Pumps as public water supplies

One sort of pump once common worldwide was a hand-powered water pump over a water well where people could work it to extract water, before most houses had individual water supplies.
From this came the expression "parish pump" for "the sort of matter chattered about by people when they meet when they go to get water", "matter of only local interest". However water from pitcher pumps are more prone to contamination since it is drawn directly from the soil and does not undergo filtration, this might cause gastrointestinal related diseases.
Today, hand operated village pumps are considered the most sustainable low cost option for safe water supply in resource poor settings, often in rural areas in developing countries. A hand pump opens access to deeper groundwater that is often not polluted and also improves the safety of a well by protecting the water source from contaminated buckets. Pumps like the Afridev pump are designed to be cheap to build and install, and easy to maintain with simple parts. However, scarcity of spare parts for these type of pumps in some regions of Africa has diminished their utility for these areas.



Specifications

Pumps are commonly rated by horsepower, flow rate, outlet pressure in feet (or metres) of head, inlet suction in suction feet (or metres) of head. The head can be simplified as the number of feet or metres the pump can raise or lower a column of water at atmospheric pressure.
From an initial design point of view, engineers often use a quantity termed the specific speed to identify the most suitable pump type for a particular combination of flow rate and head.



Pumping power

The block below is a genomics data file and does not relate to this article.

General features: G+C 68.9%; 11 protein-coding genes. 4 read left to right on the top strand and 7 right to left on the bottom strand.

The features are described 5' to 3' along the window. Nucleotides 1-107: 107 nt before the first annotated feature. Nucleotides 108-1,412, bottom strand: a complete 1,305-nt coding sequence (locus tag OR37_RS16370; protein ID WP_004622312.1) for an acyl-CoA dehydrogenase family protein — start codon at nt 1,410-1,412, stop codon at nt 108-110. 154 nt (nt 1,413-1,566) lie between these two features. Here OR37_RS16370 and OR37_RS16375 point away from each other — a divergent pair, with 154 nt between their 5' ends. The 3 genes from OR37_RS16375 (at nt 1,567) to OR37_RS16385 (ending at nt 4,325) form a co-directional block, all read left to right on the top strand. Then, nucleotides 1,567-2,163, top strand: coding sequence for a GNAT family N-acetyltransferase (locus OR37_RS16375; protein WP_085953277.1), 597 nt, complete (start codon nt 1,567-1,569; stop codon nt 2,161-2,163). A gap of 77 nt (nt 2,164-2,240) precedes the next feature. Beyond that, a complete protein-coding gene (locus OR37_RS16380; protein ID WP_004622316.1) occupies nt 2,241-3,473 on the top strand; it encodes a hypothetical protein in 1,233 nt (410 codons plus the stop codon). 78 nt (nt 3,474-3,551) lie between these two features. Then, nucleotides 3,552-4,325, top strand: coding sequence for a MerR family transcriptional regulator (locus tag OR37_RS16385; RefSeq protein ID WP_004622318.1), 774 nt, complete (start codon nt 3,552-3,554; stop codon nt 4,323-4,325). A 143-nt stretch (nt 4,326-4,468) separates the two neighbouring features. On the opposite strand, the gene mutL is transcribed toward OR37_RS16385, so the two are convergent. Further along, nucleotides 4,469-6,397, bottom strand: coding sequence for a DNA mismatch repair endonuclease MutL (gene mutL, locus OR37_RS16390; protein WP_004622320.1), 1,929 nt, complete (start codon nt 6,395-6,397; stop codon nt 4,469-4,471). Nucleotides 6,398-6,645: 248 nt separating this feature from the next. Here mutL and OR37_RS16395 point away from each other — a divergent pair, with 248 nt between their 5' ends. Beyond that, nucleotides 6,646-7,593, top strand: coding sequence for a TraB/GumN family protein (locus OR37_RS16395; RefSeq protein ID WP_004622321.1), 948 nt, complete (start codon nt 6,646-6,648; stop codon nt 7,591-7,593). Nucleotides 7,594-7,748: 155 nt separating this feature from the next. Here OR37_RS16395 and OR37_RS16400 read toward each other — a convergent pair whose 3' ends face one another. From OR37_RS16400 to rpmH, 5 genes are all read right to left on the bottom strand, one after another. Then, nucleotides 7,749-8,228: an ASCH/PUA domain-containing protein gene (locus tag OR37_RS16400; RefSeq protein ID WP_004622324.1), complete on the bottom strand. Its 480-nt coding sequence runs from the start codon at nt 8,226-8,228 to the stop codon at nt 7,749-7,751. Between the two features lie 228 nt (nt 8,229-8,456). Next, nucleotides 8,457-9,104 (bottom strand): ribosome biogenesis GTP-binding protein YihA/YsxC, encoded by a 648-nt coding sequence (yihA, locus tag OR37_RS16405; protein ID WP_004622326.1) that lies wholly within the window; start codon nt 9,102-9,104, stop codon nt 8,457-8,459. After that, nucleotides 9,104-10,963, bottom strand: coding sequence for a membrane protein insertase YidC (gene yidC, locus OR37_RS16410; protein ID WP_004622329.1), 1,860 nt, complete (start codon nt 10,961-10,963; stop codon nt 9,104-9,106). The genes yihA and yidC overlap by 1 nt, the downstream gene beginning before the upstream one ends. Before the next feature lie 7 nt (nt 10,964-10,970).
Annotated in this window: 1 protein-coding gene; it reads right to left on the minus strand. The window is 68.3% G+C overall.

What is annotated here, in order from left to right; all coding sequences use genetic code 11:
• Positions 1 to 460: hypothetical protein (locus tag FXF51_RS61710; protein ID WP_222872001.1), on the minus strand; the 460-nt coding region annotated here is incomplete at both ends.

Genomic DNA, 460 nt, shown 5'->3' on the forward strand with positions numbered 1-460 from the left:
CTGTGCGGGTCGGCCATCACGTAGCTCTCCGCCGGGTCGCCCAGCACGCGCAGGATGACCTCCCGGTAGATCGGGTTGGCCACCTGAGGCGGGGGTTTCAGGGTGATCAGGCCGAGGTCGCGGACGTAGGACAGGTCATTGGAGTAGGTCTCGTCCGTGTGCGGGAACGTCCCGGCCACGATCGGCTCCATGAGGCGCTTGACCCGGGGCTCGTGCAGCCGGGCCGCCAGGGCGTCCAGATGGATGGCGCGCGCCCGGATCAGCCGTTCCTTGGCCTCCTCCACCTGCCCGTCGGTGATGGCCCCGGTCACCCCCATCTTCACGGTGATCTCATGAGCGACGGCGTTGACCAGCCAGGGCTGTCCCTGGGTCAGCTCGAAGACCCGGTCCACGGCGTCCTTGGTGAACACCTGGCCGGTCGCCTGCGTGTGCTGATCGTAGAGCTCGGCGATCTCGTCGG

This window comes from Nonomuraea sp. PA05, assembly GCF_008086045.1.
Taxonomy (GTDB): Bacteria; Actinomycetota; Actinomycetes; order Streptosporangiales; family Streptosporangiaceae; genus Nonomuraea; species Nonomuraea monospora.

Main article: Bernoulli's equation
The power imparted into a fluid will increase the energy of the fluid per unit volume. Thus the power relationship is between the conversion of the mechanical energy of the pump mechanism and the fluid elements within the pump. In general, this is governed by a series of simultaneous differential equations, known as the Navier-Stokes equations. However a more simple equation relating only the different energies in the fluid, known as Bernoulli's equation can be used. Hence the work, W, done by or on a pump is given by:
where ∆P is the change in total pressure between the inlet and outlet (in Pa), and the fluid flowrate is given in m^3/s. The total pressure may have gravitational, static pressure and kinetic energy components; i.e. energy is distributed between change in the fluid's gravitational potential energy (going up or down hill), change in velocity, or change in static pressure. η is the pump efficiency, and may be given by the manufacturer's information, such as in the form of a pump curve, and is typically derived from either fluid dynamics simulation (i.e. solutions to the Navier-stokes for the particular pump geometry), or by testing. The efficiency of the pump will depend upon the pump's configuration and operating conditions (such as rotational speed, fluid density and viscosity etc).
For a typical "pumping" configuration, the work is imparted on the fluid, and is thus positive. For the fluid imparting the work on the pump (i.e. a turbine), the work is negative.e power required to drive the pump is determined by dividing the output power by the pump efficiency. Furthermore, this definition encompasses pumps with no moving parts, such as a siphon.



Pump efficiency

Pump efficiency is defined as the ratio of the power imparted on the fluid by the pump in relation to the power supplied to drive the pump. Its value is not fixed for a given pump, efficiency is a function of the discharge and therefore also operating head. For centrifugal pumps, the efficiency tends to increase with flow rate up to a point midway through the operating range (peak efficiency) and then declines as flow rates rise further. Pump performance data such as this is usually supplied by the manufacturer before pump selection. Pump efficiencies tend to decline over time due to wear (e.g. increasing clearances as impellers reduce in size).
One important part of system design involves matching the pipeline headloss-flow characteristic with the appropriate pump or pumps which will operate at or close to the point of maximum efficiency. There are free tools that help calculate head needed and show pump curves including their Best Efficiency Points (BEP).
Pump efficiency is an important aspect and pumps should be regularly tested. Thermodynamic pump testing is one method.